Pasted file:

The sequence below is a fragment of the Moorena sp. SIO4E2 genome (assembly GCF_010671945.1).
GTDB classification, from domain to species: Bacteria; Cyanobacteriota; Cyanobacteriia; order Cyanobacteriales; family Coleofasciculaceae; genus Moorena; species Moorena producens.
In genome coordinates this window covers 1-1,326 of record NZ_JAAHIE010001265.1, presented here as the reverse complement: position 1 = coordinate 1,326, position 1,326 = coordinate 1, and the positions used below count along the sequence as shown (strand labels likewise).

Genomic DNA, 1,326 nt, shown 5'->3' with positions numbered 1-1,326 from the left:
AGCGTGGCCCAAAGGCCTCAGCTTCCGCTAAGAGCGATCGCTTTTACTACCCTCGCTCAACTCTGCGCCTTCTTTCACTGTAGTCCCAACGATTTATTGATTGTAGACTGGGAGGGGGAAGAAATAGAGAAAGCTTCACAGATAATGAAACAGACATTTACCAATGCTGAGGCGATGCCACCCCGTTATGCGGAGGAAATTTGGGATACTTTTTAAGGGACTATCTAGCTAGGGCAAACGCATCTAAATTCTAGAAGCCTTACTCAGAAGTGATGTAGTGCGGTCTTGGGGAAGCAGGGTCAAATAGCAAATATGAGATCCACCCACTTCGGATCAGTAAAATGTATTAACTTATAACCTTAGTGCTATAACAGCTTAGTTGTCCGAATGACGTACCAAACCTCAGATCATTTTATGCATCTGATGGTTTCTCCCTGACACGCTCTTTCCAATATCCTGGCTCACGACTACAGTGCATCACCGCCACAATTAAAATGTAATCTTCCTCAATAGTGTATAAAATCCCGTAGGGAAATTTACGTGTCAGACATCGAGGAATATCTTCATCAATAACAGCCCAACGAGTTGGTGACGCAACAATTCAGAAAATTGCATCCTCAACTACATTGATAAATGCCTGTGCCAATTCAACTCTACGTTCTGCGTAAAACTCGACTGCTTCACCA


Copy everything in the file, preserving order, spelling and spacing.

The sequence below is a fragment of the Moorena sp. SIO4E2 genome (assembly GCF_010671945.1).
GTDB classification, from domain to species: Bacteria; Cyanobacteriota; Cyanobacteriia; order Cyanobacteriales; family Coleofasciculaceae; genus Moorena; species Moorena producens.
In genome coordinates this window covers 1-1,326 of record NZ_JAAHIE010001265.1, presented here as the reverse complement: position 1 = coordinate 1,326, position 1,326 = coordinate 1, and the positions used below count along the sequence as shown (strand labels likewise).

Genomic DNA, 1,326 nt, shown 5'->3' with positions numbered 1-1,326 from the left:
AGCGTGGCCCAAAGGCCTCAGCTTCCGCTAAGAGCGATCGCTTTTACTACCCTCGCTCAACTCTGCGCCTTCTTTCACTGTAGTCCCAACGATTTATTGATTGTAGACTGGGAGGGGGAAGAAATAGAGAAAGCTTCACAGATAATGAAACAGACATTTACCAATGCTGAGGCGATGCCACCCCGTTATGCGGAGGAAATTTGGGATACTTTTTAAGGGACTATCTAGCTAGGGCAAACGCATCTAAATTCTAGAAGCCTTACTCAGAAGTGATGTAGTGCGGTCTTGGGGAAGCAGGGTCAAATAGCAAATATGAGATCCACCCACTTCGGATCAGTAAAATGTATTAACTTATAACCTTAGTGCTATAACAGCTTAGTTGTCCGAATGACGTACCAAACCTCAGATCATTTTATGCATCTGATGGTTTCTCCCTGACACGCTCTTTCCAATATCCTGGCTCACGACTACAGTGCATCACCGCCACAATTAAAATGTAATCTTCCTCAATAGTGTATAAAATCCCGTAGGGAAATTTACGTGTCAGACATCGAGGAATATCTTCATCAATAACAGCCCAACGAGTTGGTGACGCAACAATTCAGAAAATTGCATCCTCAACTACATTGATAAATGCCTGTGCCAATTCAACTCTACGTTCTGCGTAAAACTCGACTGCTTCACCA